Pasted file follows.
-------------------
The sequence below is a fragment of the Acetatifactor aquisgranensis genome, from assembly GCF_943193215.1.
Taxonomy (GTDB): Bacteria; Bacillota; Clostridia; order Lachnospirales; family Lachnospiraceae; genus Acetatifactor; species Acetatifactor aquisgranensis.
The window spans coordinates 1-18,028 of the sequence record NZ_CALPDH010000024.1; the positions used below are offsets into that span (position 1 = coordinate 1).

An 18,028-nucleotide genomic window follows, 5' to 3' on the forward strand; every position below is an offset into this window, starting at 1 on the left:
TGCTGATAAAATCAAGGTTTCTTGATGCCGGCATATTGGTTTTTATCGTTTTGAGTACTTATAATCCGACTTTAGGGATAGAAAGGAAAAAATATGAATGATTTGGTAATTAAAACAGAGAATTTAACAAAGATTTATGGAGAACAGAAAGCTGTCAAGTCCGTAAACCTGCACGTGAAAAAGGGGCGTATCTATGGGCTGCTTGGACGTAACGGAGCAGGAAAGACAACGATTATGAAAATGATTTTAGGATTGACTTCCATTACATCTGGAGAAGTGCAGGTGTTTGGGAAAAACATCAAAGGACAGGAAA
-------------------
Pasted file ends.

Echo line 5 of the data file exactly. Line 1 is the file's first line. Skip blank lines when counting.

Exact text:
TGCTGATAAAATCAAGGTTTCTTGATGCCGGCATATTGGTTTTTATCGTTTTGAGTACTTATAATCCGACTTTAGGGATAGAAAGGAAAAAATATGAATGATTTGGTAATTAAAACAGAGAATTTAACAAAGATTTATGGAGAACAGAAAGCTGTCAAGTCCGTAAACCTGCACGTGAAAAAGGGGCGTATCTATGGGCTGCTTGGACGTAACGGAGCAGGAAAGACAACGATTATGAAAATGATTTTAGGATTGACTTCCATTACATCTGGAGAAGTGCAGGTGTTTGGGAAAAACATCAAAGGACAGGAAA